A certain way of replacing a given boundary value problem by another one, a solution of which solves also the original problem, is considered.
boundary value problemsupper and lower functions
Consider the solvability of the boundary value problem (BVP)
where is strictly increasing in for fixed t and x, satisfies the Caratheodory conditions, that is, is measurable in I for fixed , is continuous on for fixed , and for any compact set there exists function such, that for any , the estimate holds, , , α is the lower function, β the upper function.
This boundary value problem is replaced by another one, which is dependent on the parameter , ,
where is strictly increasing in for fixed t and x, and satisfies the Caratheodory conditions.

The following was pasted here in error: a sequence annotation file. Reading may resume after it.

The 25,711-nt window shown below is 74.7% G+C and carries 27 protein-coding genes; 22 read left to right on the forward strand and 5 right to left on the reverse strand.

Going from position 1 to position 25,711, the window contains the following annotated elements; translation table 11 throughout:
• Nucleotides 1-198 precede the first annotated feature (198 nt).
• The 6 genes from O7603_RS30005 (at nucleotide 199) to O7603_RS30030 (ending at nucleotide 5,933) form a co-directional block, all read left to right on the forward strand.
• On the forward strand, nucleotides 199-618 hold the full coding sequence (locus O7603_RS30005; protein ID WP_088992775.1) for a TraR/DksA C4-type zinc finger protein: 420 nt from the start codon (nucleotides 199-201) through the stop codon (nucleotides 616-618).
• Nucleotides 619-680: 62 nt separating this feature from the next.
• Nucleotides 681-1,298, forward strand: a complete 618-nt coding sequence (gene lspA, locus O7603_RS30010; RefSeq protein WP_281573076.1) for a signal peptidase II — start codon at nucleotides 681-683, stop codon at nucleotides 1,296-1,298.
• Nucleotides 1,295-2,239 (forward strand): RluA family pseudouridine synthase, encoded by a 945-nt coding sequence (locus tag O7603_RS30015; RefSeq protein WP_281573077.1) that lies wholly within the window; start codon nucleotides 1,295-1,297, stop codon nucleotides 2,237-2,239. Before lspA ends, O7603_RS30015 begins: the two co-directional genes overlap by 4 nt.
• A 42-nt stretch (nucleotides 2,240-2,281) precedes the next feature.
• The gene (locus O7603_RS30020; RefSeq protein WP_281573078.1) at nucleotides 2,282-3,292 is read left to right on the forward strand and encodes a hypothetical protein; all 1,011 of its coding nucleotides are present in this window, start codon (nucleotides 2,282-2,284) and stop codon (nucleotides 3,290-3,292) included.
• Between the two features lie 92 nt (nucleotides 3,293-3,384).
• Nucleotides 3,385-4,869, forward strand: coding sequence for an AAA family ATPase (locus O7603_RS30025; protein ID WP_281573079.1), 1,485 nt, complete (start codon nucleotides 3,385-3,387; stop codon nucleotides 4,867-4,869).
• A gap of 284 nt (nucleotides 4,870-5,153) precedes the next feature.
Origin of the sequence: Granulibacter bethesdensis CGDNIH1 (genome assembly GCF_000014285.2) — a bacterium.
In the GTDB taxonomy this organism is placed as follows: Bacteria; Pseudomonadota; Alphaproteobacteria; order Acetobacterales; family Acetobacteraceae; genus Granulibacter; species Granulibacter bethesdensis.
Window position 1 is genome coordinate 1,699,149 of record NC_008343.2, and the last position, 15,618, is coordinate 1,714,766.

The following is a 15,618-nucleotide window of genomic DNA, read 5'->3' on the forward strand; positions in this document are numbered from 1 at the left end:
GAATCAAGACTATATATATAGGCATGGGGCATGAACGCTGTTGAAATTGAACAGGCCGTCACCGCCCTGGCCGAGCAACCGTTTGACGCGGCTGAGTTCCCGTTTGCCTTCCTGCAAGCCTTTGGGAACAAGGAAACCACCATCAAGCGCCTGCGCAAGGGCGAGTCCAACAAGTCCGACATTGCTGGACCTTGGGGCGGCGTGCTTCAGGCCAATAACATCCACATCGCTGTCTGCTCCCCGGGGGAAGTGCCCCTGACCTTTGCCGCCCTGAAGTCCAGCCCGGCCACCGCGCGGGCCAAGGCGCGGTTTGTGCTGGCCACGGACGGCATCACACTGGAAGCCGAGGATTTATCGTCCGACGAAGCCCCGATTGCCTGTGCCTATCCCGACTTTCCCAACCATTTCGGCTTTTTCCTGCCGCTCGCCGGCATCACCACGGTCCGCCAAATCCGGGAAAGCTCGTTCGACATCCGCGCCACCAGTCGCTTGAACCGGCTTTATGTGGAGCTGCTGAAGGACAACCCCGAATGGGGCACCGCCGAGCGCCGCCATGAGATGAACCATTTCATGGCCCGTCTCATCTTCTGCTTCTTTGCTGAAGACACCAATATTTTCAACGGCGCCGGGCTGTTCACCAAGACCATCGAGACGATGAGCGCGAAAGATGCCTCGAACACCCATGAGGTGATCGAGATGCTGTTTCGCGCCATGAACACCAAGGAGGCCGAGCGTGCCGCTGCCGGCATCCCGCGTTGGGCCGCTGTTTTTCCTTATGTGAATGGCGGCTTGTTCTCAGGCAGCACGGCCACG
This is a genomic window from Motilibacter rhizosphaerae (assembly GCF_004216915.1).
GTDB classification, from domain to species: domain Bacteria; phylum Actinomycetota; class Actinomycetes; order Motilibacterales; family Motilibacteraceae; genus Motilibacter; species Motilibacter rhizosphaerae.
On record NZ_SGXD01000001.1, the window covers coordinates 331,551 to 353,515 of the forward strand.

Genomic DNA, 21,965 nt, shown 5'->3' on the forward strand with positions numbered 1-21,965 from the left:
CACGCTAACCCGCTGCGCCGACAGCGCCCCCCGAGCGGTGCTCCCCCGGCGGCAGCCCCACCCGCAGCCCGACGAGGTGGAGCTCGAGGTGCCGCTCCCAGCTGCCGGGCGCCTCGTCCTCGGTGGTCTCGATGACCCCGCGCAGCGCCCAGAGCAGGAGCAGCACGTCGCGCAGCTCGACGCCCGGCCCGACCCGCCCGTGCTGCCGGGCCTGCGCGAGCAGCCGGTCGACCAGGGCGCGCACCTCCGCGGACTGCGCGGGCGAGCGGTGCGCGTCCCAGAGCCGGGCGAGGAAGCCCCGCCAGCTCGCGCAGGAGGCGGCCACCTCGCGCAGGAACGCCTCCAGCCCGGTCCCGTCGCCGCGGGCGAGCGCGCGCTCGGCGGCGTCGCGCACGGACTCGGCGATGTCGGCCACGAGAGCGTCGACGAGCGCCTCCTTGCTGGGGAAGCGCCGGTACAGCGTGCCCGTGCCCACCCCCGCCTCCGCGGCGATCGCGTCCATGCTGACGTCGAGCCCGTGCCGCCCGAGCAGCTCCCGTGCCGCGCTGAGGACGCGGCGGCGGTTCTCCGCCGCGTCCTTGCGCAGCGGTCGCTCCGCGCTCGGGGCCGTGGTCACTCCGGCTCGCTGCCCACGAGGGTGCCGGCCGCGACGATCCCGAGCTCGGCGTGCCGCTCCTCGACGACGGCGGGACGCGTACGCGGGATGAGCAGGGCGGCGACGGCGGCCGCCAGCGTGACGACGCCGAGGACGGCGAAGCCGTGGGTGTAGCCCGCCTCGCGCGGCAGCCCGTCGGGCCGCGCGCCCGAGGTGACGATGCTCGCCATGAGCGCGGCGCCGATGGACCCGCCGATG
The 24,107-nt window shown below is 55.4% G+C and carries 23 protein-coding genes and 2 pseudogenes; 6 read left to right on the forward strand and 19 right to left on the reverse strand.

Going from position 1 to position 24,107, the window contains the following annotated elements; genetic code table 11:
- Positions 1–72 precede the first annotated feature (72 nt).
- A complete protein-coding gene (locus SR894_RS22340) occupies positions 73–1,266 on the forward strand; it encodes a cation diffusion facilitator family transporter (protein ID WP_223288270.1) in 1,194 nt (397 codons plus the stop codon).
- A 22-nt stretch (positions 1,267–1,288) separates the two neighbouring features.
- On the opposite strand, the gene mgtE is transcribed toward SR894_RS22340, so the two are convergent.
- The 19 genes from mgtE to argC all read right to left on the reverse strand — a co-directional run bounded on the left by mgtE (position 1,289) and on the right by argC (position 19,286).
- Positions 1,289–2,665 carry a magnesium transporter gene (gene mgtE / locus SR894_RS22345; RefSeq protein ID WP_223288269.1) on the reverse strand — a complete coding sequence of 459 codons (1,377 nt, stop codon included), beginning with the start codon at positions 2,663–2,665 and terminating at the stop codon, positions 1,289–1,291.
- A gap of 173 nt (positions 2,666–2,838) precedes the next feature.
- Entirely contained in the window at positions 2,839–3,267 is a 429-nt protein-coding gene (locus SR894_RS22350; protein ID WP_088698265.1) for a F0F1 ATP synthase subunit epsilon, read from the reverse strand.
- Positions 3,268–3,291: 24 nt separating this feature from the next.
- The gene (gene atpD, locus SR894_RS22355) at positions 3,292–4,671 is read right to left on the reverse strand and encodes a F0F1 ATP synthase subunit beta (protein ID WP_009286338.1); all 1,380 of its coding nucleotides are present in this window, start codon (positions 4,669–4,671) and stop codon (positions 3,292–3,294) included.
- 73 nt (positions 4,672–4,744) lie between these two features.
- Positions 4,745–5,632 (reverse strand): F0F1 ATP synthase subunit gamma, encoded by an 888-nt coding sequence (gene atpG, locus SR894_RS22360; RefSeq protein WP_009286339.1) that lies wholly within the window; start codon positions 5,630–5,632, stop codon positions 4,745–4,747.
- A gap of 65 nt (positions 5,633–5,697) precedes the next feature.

Definition 1 A function is a solution of (1), if is absolutely continuous on I and (1) is satisfied almost everywhere on I.
We provide below definitions of generalized upper and lower functions and the generalized solution along with Theorem 1 from [1–3]. This is needed to prove the main result.
Definition 2 The class consists of functions , which possess the property: for any there exist the left derivative and the limit , and ; for any there exist the right derivative and the limit , and , and, for any , .
The class consists of functions , which possess the following property: for any there exist the left derivative and the limit , and ; for any there exist the right derivative and the limit , and , and, for any , .